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Williams J, Hagger-Johnson G. Childhood academic ability in relation to cigarette, alcohol and cannabis use from adolescence into early adulthood: Longitudinal Study of Young People in England (LSYPE). BMJ Open 2017;7:e012989. doi: 10.1136/bmjopen-2016-012989

There are some errors in the RR and 95% CI values in the Results paragraph of the Abstract. This paragraph should read as follows:

Results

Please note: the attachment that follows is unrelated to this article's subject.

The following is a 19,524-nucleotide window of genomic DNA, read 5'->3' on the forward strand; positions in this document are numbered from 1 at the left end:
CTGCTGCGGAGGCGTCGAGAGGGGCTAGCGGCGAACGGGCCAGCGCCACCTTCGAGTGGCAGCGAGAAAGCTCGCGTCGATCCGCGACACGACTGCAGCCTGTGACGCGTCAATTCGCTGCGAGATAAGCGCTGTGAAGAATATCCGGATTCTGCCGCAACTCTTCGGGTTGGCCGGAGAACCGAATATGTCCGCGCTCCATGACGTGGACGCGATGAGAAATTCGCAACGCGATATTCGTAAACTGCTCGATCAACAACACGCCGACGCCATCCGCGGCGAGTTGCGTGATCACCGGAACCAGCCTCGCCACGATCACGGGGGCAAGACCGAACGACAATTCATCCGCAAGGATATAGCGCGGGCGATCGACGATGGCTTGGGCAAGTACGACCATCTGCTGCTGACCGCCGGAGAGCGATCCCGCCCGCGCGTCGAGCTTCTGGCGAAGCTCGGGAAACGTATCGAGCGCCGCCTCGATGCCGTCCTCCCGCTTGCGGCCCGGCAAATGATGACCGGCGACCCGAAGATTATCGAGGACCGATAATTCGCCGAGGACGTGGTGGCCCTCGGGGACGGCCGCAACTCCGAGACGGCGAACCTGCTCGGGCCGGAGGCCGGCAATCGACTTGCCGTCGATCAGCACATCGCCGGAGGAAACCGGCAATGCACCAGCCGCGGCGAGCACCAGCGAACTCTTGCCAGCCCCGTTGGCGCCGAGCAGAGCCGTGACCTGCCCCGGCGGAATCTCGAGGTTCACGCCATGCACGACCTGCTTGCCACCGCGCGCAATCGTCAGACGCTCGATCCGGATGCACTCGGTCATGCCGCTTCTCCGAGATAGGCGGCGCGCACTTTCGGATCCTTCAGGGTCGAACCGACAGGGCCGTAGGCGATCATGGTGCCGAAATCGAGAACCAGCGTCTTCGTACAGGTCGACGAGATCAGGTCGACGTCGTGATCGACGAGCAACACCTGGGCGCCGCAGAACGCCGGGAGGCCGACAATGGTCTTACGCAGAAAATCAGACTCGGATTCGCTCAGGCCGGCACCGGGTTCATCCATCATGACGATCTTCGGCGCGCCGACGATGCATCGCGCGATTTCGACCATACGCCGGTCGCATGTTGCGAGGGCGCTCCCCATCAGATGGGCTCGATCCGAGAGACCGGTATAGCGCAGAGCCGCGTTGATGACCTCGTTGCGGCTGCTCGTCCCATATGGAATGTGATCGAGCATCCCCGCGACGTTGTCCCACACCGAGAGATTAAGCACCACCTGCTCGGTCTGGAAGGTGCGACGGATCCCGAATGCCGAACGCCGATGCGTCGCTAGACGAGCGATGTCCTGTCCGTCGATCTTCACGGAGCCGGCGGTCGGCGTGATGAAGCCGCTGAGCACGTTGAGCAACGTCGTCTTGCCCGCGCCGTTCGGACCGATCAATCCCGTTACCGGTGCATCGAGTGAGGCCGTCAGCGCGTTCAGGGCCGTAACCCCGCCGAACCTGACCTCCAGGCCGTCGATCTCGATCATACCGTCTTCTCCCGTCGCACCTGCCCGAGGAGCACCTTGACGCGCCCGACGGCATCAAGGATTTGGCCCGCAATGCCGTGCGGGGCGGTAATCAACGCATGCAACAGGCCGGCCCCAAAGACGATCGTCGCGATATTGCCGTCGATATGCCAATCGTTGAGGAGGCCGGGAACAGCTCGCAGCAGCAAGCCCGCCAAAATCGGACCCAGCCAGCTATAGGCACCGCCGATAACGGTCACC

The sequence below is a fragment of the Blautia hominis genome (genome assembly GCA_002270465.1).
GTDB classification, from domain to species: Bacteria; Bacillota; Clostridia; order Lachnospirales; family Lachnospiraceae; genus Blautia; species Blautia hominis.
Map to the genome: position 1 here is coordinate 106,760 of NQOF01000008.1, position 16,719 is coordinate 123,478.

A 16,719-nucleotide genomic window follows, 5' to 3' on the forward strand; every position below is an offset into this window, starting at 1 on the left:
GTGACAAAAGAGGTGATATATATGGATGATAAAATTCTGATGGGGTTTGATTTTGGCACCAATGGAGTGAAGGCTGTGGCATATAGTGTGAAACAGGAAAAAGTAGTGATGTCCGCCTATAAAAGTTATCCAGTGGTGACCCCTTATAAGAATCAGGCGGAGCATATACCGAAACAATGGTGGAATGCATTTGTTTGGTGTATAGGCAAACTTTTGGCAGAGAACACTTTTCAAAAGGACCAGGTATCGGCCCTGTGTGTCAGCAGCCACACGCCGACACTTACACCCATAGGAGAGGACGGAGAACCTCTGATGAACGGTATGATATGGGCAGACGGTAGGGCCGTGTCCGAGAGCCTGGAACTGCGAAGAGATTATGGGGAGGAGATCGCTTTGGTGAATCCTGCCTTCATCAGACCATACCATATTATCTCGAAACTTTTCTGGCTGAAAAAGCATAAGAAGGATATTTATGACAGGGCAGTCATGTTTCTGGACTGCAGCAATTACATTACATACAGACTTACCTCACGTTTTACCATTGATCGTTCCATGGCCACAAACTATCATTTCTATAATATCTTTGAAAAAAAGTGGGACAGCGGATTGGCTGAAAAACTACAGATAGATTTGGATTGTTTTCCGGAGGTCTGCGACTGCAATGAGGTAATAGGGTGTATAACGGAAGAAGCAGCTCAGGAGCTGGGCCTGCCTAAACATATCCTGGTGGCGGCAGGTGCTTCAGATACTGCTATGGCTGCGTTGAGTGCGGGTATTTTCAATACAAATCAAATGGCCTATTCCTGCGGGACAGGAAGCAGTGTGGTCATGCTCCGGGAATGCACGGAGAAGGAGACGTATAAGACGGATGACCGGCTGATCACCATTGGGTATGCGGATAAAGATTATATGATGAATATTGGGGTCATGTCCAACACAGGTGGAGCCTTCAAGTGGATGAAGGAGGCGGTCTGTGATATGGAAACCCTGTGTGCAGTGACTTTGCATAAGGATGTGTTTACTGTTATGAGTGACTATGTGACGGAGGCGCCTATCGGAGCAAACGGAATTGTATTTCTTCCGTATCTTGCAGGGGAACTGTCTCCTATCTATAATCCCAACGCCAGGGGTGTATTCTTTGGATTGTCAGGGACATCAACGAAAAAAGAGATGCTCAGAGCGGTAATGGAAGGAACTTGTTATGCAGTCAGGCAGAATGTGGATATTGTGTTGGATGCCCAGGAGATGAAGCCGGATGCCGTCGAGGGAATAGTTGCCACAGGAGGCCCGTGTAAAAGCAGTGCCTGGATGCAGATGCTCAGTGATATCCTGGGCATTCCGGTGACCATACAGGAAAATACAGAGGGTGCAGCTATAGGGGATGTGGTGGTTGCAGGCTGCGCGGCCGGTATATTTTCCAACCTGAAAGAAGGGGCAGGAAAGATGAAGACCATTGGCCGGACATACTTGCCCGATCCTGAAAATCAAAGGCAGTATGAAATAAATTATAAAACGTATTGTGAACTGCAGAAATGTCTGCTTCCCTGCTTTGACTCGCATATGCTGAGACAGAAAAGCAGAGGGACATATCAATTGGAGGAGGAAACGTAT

In multinomial logistic regression models adjusting for a range of covariates, the high (vs low) academic ability reduced the risk of persistent cigarette smoking (RR=0.62; CI 95% 0.48 to 0.81) in early adolescence. High (vs low) academic ability increased the risk of occasional (RR=1.25; CI 95% 1.04 to 1.51) and persistent (RR=1.83; CI 95% 1.50 to 2.23) regular alcohol drinking in early adolescence and persistent (RR=2.28; CI 95% 1.84 to 2.82) but not occasional regular alcohol drinking in late adolescence. High (vs low) academic ability was also positively associated with occasional (RR=1.50; CI 95% 1.22 to 1.83) and persistent (RR=1.91; CI 95% 1.57 to 2.34) cannabis use in late adolescence.

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